There are people who will tell you that there’s no point trying to change things because they never change. That nobody ever listens, that the odds against ordinary people trying to shift large organisations are so unbalanced that it makes no sense trying to shift anything.
Since September, when it became known that Dartington Hall Trust had submitted 19 sites to South Hams District Council’s ‘Our Plan’ process, many Dartington residents have worked together, determined to prove those naysayers wrong. They have protested, marched, distributed thousands of flyers, organised online petitions, set up a website, tweeted, Facebooked, carried out a Community Vote of No Confidence in the Trustees and senior management at Dartington Hall, presented their case to DHT’s Trustees. Thousands of hours of voluntary time across the community. And it seems to have worked. This is our opportunity to say thank you.
A new letter, dropping through letterboxes in the parish today, from outgoing DHT Chair Sir David Green to “Dartington parishioners” (none of that rather patronishing “Dear Neighbour” stuff from the last one) sets out just how far DHT have come in the last 6 months. To begin with, it apologises for the Trust’s recent behaviour:
“The Trustees are sad and sorry that recent and past events have contributed to a breakdown in trust between The Dartington Hall Trust and the local community and are committed to putting this right”.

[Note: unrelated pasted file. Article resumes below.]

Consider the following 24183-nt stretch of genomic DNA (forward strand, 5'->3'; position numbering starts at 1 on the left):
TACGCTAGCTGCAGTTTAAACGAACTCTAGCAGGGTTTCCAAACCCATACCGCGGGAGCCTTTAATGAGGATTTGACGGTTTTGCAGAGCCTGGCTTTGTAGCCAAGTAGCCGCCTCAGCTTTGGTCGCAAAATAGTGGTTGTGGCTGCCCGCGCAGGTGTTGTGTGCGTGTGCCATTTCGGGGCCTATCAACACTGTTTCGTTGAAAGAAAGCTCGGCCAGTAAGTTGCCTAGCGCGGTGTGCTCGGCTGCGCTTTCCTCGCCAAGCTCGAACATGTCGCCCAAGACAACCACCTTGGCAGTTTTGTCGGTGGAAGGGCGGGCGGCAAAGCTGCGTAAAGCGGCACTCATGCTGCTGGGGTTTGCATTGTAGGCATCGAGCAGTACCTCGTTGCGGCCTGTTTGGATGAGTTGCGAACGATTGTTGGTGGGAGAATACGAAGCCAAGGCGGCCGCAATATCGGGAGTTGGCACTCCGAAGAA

In other communication, DHT have not just apologised, but have actually offered their thanks for the work the community has undertaken. Writing to Trudy Turrell of DBDUC, Dartington CEO Vaughan Lindsay recently said:
“I also wanted to write to thank you, and your colleagues, for all you have done to help facilitate such a change”.
This is a remarkable turnaround from September. And it is due in large part to you, to everyone who got involved in and supported this campaign. Everyone who gave up their morning to march from Foxhole to Follaton House. The incredible dedicated team who went door to door with the Community Vote of No Confidence, which 387 local people signed. Everyone who distributed flyers. You did this. That’s something to feel really good about.
We didn’t do it alone though. We have to also thank Dartington Parish Council, those involved with the Neighbourhood Plan and many others who so powerfully came together to present DHT with a very powerful “no”, but also with a creative and open alternative. As a show of unity from different groups across the community it has been remarkable, a spirit we felt was embodied in last week’s excellent Future Housing Conference at Dartington Hall.
We have all, over the years, become accustomed to feeling cynical about pronouncements that come out of Dartington Hall. This time though, those members of DBDUC who have met with the Trustees feel the change of spirit described in Sir David’s letter is for real. We believe the Trust is sincere when it says that it will be striving to make significant financial savings in its operations. We applaud its decision to look at development on the estate as well as off it and to apply the same principles and ethics to both. We welcome the openness to discussing “issues of tenure, including affordable housing, self-build and cohousing”.